pope's nose

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pope's nose

The fatty tail of a cooked fowl, especially a chicken. When we were kids, it was always a special treat to be given the pope's nose off the Sunday roast chicken.
See also: nose
References in classic literature ?
Then Caesar and the pope hastened to lay hands on the heritage, under presence of seeking for the papers of the dead man.
There were two palaces and a vineyard behind the Palatine Hill; but in these days landed property had not much value, and the two palaces and the vineyard remained to the family since they were beneath the rapacity of the pope and his son.
This work is thoroughly representative both of Pope and of his period.
Moreover, the noble but direct and simple spirit and language of Homer were as different as possible from the spirit and language of the London drawing-rooms for which Pope wrote; hence he not only expands, as every author of a verse-translation must do in filling out his lines, but inserts new ideas of his own and continually substitutes for Homer's expressions the periphrastic and, as he held, elegant ones of the pseudo-classic diction.
From the two Homeric poems together, thanks to this device, Pope realized a profit of nearly L9000, and thus proved that an author might be independent of the publisher.
Somewhat like Swift, Pope was loyal and kind to his friends and inoffensive to persons against whom he did not conceive a prejudice.
During his last fifteen years Pope's original work was done chiefly in two very closely related fields, first in a group of what he called 'Moral' essays, second in the imitation of a few of the Satires and Epistles of Horace, which Pope applied to circumstances of his own time.
He derived the ideas, in fragmentary fashion, from Bolingbroke, who was an amateur Deist and optimist of the shallow eighteenth century type, and so far was Pope from understanding what he was doing that he was greatly disturbed when it was pointed out to him that the theology of the poem was Deistic rather than Christian [Footnote: The name Deist was applied rather generally in the eighteenth century to all persons who did not belong to some recognized Christian denomination.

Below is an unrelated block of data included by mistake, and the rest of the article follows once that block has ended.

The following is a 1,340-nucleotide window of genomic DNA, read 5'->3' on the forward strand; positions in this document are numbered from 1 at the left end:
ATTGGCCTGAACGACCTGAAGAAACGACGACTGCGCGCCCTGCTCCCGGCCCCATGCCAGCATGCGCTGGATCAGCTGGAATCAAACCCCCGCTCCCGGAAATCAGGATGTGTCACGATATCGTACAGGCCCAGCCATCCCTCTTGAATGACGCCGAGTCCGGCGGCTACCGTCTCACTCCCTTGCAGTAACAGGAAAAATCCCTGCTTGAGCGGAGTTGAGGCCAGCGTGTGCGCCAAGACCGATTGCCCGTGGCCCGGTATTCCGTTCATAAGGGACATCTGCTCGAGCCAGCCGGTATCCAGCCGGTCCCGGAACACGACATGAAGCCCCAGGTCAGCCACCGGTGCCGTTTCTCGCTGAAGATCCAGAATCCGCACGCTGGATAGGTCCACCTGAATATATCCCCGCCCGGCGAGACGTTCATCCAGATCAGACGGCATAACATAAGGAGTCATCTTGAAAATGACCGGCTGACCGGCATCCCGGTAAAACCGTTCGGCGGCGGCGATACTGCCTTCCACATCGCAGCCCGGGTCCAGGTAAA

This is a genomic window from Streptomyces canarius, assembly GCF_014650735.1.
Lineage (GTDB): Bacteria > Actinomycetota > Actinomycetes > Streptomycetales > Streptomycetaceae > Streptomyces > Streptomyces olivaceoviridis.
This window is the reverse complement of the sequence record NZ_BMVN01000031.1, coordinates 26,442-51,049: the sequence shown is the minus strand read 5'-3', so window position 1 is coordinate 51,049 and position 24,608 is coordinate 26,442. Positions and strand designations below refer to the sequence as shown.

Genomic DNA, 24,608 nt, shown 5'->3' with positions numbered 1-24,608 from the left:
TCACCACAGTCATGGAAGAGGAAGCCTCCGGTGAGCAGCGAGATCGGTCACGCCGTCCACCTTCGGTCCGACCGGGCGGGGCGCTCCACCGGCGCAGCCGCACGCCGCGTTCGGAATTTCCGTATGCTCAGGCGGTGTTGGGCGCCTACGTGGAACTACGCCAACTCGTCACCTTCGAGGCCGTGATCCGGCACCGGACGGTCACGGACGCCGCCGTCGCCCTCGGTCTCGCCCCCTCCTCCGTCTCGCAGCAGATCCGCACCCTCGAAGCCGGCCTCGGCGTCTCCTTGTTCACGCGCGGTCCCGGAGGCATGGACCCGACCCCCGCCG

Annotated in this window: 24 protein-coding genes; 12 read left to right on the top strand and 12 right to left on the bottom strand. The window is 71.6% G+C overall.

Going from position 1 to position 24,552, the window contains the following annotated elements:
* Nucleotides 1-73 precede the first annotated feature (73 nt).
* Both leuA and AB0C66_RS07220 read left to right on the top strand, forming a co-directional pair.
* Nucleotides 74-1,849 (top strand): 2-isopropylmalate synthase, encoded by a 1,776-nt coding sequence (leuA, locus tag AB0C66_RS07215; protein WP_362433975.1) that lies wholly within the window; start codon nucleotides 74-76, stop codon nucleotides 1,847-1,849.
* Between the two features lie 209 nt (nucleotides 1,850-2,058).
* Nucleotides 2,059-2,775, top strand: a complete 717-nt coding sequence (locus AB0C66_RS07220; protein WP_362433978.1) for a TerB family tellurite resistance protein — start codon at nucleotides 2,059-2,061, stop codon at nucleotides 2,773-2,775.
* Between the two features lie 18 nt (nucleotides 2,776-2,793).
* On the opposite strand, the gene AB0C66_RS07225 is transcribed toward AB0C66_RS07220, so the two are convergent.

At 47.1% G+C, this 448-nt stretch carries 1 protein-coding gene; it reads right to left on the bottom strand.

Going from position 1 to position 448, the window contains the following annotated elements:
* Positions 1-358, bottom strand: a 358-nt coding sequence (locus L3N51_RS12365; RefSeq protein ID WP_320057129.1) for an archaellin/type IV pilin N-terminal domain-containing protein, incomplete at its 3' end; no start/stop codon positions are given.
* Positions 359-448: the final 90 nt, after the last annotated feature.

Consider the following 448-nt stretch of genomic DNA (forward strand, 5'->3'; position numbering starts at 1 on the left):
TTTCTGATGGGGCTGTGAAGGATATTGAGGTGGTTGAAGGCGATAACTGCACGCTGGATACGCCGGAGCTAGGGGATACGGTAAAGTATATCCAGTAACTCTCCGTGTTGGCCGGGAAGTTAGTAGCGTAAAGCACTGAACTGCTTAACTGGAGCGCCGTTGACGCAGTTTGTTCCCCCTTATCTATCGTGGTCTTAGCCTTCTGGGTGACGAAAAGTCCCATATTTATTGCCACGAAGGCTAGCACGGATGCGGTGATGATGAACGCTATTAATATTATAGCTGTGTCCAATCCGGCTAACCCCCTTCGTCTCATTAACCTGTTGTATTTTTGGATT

Yet after all that must be said against Pope, it is only fair to conclude, as does his biographer, Sir Leslie Stephen: 'It was a gallant spirit which got so much work out of this crazy carcase, and kept it going, spite of all its feebleness, for fifty-six years.
As the pseudo-classic spirit yielded to the romantic this judgment was modified, until in the nineteenth century it was rather popular to deny that in any true sense Pope was a poet at all.
Note: The judgments of certain prominent critics on the poetry of Pope and of his period may well be considered.
Still more hostile is Matthew Arnold: 'The difference between genuine poetry and the poetry of Dryden, Pope, and all their school, is briefly this: Their poetry is conceived and composed in their wits, genuine poetry is conceived and composed in the soul.
To speak before three eyes," said the old pope cheerfully (he was blind of one eye), "in divine matters I am more enlightened than Zarathustra himself--and may well be so.
Thou old pope," said here Zarathustra interposing, "hast thou seen THAT with thine eyes?
said then the old pope, with intent ears; "O Zarathustra, thou art more pious than thou believest, with such an unbelief